But it is the one-of-a-kind pieces made for the Romanov family, the retelling of the extraordinary craftsmanship and design and the display of 15 exquisite Fabergé eggs that are the highlights of the exhibition.
Peter Carl Fabergé was born in St Petersburg in 1846. The son of a jeweller, he embarked on a tour of Europe to immerse himself in the history of goldsmithing. On his return to Russia, he applied his newly acquired knowledge to run the family business. His elegant and whimsical creations captured the imagination of his customers, including the Imperial family, the Romanovs. They became his most important patrons. The works that he made for them have been described as the 'Last Flowering of Court Art' reflecting the spirit of the final days of Imperial Russia.
The first section of the exhibition highlights the important patronage of the Romanov family and how Fabergé's creations played a significant role in their lives. Fabergé's jewels, portrait pieces and other miniatures would be often be gifted within the family.
Emperor Nicholas II gave Empress Alexandra this Fabergé Pansy study for their 10th wedding anniversary in 1904. The petals unfold to reveal portrait miniatures of their five children encircled with diamonds
Diamond-encrusted tiaras, necklaces and cigarette cases hint at the opulent, glittering lives lived by their owners. Look out for the bearded figure of the Cossack bodyguard to the Dowager Empress, who stands seven inches tall.
Creating a culture of creativity throughout his workshops, Carl Fabergé’s restless imagination inspired daring material choices and designs, while the integration of designers, craftsmen, and retailers under one roof galvanised creative collaboration.
The nurturing spirit of Fabergé is shown in the work of one of his best-known female designers, Alma Pihl. Some of her most innovative and enduring works are on show including a scintillating ‘ice crystal’ pendant made from rock crystal, diamonds and platinum.
Left: Fabergé craftsmen working on the Rothshicld Egg. Centre: Alma Pihl, Chief Workmaster Albert Holmström's niece and one of Fabergé's most celebrated designers who joined the male-dominated family workshop at the age of 20. Right: Grand Duchess Maria Nikolaevna.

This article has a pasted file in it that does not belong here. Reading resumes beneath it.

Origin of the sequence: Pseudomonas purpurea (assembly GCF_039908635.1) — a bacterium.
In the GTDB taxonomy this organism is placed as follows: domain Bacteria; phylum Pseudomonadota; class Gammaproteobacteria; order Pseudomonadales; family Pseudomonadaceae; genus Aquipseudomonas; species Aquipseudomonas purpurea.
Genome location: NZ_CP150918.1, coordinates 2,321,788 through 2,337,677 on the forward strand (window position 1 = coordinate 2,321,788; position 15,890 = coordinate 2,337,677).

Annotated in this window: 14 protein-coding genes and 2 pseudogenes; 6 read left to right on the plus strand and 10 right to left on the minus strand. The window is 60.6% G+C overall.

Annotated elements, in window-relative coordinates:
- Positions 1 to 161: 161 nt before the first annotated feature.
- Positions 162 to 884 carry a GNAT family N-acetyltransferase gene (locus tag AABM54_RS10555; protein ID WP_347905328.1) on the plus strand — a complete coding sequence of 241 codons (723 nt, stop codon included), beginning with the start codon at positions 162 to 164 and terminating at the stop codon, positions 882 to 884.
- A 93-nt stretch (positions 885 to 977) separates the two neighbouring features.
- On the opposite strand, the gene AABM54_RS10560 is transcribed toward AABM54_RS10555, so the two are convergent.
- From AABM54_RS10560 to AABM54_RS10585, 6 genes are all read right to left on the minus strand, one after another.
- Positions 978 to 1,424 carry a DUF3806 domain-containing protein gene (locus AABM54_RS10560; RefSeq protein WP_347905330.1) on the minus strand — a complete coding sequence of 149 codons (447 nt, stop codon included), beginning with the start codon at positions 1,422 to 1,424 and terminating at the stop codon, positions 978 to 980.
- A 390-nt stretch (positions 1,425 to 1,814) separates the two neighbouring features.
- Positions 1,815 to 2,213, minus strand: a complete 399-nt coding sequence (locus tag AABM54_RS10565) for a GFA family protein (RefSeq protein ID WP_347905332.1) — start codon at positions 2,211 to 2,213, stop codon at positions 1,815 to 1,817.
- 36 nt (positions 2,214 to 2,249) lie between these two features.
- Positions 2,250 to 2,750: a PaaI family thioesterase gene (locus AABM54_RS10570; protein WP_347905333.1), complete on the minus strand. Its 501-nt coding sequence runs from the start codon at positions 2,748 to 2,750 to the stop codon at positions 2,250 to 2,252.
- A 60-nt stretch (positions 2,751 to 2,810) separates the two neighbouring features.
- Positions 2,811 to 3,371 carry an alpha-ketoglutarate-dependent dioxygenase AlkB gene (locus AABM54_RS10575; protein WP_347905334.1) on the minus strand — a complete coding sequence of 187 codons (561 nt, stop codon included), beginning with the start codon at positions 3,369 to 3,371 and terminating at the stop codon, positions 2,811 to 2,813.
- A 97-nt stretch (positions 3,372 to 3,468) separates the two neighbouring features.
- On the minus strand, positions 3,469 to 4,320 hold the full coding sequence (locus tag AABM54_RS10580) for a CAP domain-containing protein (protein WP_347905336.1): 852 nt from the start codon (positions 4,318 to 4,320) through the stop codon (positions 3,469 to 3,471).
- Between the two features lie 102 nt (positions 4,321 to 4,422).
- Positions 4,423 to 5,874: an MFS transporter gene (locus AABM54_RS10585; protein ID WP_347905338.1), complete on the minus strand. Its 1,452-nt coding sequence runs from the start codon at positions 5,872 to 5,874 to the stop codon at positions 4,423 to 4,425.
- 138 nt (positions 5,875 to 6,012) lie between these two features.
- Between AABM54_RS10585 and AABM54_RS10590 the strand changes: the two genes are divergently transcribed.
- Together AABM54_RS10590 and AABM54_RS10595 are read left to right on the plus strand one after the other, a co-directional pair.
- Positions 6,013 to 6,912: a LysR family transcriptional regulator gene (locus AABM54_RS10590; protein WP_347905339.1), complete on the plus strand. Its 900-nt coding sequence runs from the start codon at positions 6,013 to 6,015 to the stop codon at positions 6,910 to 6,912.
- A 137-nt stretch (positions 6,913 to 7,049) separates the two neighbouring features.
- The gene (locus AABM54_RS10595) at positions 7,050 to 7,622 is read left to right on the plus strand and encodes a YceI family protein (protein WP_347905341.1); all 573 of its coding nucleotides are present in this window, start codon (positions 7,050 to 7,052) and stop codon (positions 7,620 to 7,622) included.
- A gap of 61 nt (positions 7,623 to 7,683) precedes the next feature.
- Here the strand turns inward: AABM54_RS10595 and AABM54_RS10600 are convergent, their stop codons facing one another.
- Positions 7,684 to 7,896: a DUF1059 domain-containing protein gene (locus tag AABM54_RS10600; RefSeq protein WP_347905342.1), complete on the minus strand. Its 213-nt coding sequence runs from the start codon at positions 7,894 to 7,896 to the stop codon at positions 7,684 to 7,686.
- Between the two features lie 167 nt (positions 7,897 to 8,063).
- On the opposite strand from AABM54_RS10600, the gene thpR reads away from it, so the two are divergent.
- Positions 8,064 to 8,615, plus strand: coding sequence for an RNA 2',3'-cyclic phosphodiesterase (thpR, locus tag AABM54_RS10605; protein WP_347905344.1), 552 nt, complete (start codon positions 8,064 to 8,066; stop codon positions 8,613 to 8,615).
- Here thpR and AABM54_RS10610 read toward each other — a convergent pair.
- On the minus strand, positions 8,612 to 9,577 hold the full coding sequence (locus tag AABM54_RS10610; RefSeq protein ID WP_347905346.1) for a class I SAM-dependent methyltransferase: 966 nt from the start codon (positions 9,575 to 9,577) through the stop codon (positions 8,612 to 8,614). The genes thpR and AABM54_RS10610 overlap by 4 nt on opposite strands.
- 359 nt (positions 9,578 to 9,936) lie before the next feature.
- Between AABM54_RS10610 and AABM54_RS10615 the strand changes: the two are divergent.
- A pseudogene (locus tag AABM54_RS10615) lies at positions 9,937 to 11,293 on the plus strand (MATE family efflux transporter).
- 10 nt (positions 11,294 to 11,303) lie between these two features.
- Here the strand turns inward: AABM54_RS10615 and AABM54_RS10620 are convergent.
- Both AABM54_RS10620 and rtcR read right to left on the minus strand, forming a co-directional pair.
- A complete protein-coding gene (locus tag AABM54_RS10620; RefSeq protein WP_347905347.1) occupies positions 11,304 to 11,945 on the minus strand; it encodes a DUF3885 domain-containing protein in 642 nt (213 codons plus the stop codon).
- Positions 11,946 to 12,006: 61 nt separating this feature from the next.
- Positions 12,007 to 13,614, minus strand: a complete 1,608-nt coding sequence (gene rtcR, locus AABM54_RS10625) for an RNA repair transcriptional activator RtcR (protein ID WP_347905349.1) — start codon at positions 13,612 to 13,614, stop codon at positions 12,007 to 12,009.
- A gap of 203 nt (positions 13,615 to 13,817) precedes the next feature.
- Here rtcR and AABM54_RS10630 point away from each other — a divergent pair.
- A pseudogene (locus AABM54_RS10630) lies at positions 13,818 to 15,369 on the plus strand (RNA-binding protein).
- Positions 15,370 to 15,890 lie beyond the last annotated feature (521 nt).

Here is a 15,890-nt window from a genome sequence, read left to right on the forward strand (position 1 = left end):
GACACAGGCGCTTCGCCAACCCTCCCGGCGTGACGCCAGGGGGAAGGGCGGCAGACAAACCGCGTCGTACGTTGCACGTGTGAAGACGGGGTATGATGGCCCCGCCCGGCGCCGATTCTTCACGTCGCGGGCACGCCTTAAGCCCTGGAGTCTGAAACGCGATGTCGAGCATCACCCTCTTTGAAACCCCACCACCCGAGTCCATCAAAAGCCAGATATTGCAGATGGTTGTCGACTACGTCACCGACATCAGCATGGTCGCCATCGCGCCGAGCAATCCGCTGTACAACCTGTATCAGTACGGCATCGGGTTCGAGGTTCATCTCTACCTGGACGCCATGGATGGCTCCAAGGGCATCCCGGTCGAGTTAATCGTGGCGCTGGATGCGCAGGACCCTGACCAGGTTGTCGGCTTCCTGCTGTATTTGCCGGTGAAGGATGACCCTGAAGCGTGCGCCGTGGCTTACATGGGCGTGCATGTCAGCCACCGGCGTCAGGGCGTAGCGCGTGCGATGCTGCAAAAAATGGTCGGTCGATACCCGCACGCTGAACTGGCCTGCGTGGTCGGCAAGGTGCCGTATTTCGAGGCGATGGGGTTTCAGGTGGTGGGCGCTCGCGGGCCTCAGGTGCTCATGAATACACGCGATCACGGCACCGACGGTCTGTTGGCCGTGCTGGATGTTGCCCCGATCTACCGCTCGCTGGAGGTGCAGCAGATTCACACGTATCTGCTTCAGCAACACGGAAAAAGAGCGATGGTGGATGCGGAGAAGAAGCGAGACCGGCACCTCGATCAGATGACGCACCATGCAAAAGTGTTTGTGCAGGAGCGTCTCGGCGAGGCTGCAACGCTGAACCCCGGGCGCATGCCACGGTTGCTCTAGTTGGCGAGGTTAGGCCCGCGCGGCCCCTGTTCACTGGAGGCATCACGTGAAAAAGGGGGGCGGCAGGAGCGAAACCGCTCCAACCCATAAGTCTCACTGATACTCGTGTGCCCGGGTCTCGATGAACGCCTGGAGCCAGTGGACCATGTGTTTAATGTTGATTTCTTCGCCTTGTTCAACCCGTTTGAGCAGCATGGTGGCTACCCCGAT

The exhibition culminated with the display of 15 Imperial eggs, some of them never shown in the UK and it is hard not to be stunned by their spectacular beauty. The 'egg tradition' started with Tsar Alexander III who first gifted his wife an Easter egg made by Fabergé. On his death, his son Nicolas took up the tradition, gifting his mother and wife specially commissioned eggs every year, giving free-rein to the jeweller, requesting only that the eggs contain a surprise within.
Moscow Kremlin Egg – inspired by the architecture of the Dormition Cathedral, on loan from the Moscow Kremlin Museums.
The Alexander Palace Egg, featuring watercolour portraits of the children of Nicholas II and Empress Alexandra – and containing a surprise model of the palace inside – takes centre stage alongside the exquisite Mosaic Egg, designed by Alma Pihl only three years before the dynasty crumbled.
Following the October Revolution, the House of Fabergé was seized by the Bolsheviks and Carl and his family were forced to flee Russia. Carl died two years later in Switzerland, reportedly having never recovered from the shock of the revolution and the grisly assassination of the Romanov family. But his unrivalled craftsmanship lives on and this exhibition provides a window into an era of wealth and opulence in both Russian and Edwardian England.
|What||Fabergé in London: Romance to Revolution, exhibition V&A review|
|Where||V&A, South Kensington, Cromwell Road, London, SW7 2RL | MAP|
|Nearest tube||South Kensington (underground)|
20 Nov 21 – 08 May 22, 12:00 AM
|Website||Please click here for more information|